The Pursuit of Perfect: How to Stop Chasing Perfection and Start Living a Richer, Happier Life - Tal Ben-Shahar (2009)

Conclusion

God, grant me the serenity to accept the things I cannot change, the courage to change the things I can change, and the wisdom to know the difference.

Reinhold Niebuhr

My name is Tal, and I am a Perfectionist.

Accepting that perfectionism will always be part of my life has been liberating. Paradoxically, recognizing that perfectionism never goes away completely makes me more of an Optimalist.

There is no moment in life—as, in the past, I had hoped there would be—when we switch from perfectionism to optimalism, when we cease to reject failure and painful emotions and, at times, success. We do, however, have the potential to increase the number of moments when we accept that we have fallen short, when we embrace our hurt feelings, and when we allow ourselves to appreciate and enjoy our accomplishments.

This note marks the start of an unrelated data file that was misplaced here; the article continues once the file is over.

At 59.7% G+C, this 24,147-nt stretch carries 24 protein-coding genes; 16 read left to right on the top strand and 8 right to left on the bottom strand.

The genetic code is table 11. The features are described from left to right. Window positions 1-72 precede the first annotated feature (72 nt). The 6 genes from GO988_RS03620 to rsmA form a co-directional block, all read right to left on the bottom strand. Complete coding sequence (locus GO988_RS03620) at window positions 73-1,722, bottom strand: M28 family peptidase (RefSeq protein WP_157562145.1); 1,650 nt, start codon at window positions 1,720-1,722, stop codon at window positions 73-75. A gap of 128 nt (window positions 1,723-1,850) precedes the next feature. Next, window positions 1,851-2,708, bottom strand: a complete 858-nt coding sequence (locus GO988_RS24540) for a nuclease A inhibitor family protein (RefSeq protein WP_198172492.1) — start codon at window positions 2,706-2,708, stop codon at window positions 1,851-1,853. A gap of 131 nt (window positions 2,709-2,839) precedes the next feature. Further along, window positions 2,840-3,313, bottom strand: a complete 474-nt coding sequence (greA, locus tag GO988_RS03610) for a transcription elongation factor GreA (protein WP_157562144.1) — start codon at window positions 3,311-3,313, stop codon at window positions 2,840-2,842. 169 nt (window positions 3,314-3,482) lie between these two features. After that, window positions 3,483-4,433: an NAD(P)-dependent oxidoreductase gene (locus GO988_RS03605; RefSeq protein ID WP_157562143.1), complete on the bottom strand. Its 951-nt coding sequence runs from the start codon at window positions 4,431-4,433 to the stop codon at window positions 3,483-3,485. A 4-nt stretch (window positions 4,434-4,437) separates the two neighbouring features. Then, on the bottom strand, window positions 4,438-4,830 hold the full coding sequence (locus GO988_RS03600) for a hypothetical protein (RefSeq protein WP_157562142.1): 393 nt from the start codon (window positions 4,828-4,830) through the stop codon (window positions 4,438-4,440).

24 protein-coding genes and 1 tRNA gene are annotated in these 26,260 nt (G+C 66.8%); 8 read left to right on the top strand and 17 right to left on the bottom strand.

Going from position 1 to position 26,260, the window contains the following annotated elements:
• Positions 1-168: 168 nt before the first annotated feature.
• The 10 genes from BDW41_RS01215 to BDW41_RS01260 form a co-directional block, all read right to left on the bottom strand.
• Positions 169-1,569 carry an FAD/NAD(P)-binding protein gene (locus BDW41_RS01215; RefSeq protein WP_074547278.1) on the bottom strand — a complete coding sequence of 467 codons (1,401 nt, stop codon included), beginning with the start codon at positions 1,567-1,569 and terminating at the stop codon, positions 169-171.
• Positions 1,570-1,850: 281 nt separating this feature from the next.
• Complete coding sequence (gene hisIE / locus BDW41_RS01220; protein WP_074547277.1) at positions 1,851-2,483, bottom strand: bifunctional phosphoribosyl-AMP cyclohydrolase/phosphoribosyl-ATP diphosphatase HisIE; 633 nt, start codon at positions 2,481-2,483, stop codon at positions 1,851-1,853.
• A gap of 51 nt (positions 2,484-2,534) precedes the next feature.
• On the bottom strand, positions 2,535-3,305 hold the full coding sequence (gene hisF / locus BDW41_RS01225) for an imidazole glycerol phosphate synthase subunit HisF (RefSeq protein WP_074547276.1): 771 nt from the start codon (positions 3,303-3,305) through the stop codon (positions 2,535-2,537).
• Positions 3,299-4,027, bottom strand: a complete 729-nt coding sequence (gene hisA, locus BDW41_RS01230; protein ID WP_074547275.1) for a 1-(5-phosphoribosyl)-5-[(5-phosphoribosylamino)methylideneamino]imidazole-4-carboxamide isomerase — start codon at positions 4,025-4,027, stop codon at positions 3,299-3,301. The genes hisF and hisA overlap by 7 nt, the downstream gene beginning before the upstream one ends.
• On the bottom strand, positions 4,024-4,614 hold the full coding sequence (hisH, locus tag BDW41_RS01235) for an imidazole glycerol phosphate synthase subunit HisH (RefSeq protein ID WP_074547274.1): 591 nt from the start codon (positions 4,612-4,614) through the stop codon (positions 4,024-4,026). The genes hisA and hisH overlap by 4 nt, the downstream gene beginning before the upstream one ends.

Perfectionism and optimalism are not distinct ways of being, an either-or choice, but rather they coexist in each person. And while we can move from perfectionism toward optimalism, we never fully leave perfectionism behind and never fully reach optimalism ahead. The optimalism ideal is not a distant shore to be reached but a distant star that guides us and can never be reached. As Carl Rogers pointed out, “The good life is a process, not a state of being. It is a direction, not a destination.”1

Almost two decades have passed since I first resolved to deal with my perfectionism, and the struggle continues. However, the struggle is not a Sisyphean one. There has been real progress, and the quality of the struggle has changed over the years. Today I enjoy more of the journey and I accept—sometimes even marvel at—the downs and the ups. Perfectionism is a part of me, and so is optimalism. And today, I can say, without violating Aristotle’s law of noncontradiction:

My name is Tal, and I am also an Optimalist.